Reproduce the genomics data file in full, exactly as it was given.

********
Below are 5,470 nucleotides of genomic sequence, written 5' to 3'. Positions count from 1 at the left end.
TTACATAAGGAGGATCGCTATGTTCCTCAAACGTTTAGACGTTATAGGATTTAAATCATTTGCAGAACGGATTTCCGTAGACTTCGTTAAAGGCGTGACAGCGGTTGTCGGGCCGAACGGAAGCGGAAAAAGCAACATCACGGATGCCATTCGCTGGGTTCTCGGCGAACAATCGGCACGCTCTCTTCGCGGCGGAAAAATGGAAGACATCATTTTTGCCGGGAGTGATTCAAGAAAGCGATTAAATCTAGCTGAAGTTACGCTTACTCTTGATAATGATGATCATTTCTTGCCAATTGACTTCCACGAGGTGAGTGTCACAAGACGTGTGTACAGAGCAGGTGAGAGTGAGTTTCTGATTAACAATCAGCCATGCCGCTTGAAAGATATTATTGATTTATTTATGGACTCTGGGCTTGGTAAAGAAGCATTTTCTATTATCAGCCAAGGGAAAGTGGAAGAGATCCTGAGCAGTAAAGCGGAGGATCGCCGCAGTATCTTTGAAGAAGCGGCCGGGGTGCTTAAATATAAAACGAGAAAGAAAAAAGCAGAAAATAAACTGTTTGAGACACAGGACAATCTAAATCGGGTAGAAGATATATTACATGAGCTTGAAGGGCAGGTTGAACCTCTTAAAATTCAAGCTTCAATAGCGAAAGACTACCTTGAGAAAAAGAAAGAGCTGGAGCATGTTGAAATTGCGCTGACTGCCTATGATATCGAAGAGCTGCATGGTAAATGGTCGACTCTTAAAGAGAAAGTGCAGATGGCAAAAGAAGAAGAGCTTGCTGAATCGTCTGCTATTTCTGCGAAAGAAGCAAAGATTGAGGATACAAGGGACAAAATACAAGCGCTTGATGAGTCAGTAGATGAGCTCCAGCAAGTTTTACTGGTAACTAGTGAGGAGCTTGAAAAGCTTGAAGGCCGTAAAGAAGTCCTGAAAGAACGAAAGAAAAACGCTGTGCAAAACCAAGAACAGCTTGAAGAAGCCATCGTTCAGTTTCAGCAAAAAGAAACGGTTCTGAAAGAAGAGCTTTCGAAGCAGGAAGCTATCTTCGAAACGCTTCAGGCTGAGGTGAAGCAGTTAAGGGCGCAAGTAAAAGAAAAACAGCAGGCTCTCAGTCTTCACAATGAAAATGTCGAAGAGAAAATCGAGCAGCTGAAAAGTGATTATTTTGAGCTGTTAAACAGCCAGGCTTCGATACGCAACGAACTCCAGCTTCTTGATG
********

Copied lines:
Below are 5,470 nucleotides of genomic sequence, written 5' to 3'. Positions count from 1 at the left end.
TTACATAAGGAGGATCGCTATGTTCCTCAAACGTTTAGACGTTATAGGATTTAAATCATTTGCAGAACGGATTTCCGTAGACTTCGTTAAAGGCGTGACAGCGGTTGTCGGGCCGAACGGAAGCGGAAAAAGCAACATCACGGATGCCATTCGCTGGGTTCTCGGCGAACAATCGGCACGCTCTCTTCGCGGCGGAAAAATGGAAGACATCATTTTTGCCGGGAGTGATTCAAGAAAGCGATTAAATCTAGCTGAAGTTACGCTTACTCTTGATAATGATGATCATTTCTTGCCAATTGACTTCCACGAGGTGAGTGTCACAAGACGTGTGTACAGAGCAGGTGAGAGTGAGTTTCTGATTAACAATCAGCCATGCCGCTTGAAAGATATTATTGATTTATTTATGGACTCTGGGCTTGGTAAAGAAGCATTTTCTATTATCAGCCAAGGGAAAGTGGAAGAGATCCTGAGCAGTAAAGCGGAGGATCGCCGCAGTATCTTTGAAGAAGCGGCCGGGGTGCTTAAATATAAAACGAGAAAGAAAAAAGCAGAAAATAAACTGTTTGAGACACAGGACAATCTAAATCGGGTAGAAGATATATTACATGAGCTTGAAGGGCAGGTTGAACCTCTTAAAATTCAAGCTTCAATAGCGAAAGACTACCTTGAGAAAAAGAAAGAGCTGGAGCATGTTGAAATTGCGCTGACTGCCTATGATATCGAAGAGCTGCATGGTAAATGGTCGACTCTTAAAGAGAAAGTGCAGATGGCAAAAGAAGAAGAGCTTGCTGAATCGTCTGCTATTTCTGCGAAAGAAGCAAAGATTGAGGATACAAGGGACAAAATACAAGCGCTTGATGAGTCAGTAGATGAGCTCCAGCAAGTTTTACTGGTAACTAGTGAGGAGCTTGAAAAGCTTGAAGGCCGTAAAGAAGTCCTGAAAGAACGAAAGAAAAACGCTGTGCAAAACCAAGAACAGCTTGAAGAAGCCATCGTTCAGTTTCAGCAAAAAGAAACGGTTCTGAAAGAAGAGCTTTCGAAGCAGGAAGCTATCTTCGAAACGCTTCAGGCTGAGGTGAAGCAGTTAAGGGCGCAAGTAAAAGAAAAACAGCAGGCTCTCAGTCTTCACAATGAAAATGTCGAAGAGAAAATCGAGCAGCTGAAAAGTGATTATTTTGAGCTGTTAAACAGCCAGGCTTCGATACGCAACGAACTCCAGCTTCTTGATG